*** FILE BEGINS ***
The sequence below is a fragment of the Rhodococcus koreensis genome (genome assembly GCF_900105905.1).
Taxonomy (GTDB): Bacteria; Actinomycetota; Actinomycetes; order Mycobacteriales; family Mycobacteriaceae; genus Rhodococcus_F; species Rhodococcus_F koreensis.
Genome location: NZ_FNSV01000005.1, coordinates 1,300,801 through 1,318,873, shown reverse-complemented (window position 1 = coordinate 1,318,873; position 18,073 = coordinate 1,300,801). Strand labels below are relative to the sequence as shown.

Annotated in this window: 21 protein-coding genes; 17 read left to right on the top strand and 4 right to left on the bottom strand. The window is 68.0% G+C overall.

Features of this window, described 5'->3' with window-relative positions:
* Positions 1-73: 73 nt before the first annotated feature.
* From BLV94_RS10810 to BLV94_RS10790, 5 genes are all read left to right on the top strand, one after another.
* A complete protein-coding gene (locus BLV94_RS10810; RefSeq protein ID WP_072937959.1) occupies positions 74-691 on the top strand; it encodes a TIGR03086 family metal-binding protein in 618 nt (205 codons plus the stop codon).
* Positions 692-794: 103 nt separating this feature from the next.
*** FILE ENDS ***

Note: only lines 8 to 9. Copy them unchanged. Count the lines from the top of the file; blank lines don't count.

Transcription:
* A complete protein-coding gene (locus BLV94_RS10810; RefSeq protein ID WP_072937959.1) occupies positions 74-691 on the top strand; it encodes a TIGR03086 family metal-binding protein in 618 nt (205 codons plus the stop codon).
* Positions 692-794: 103 nt separating this feature from the next.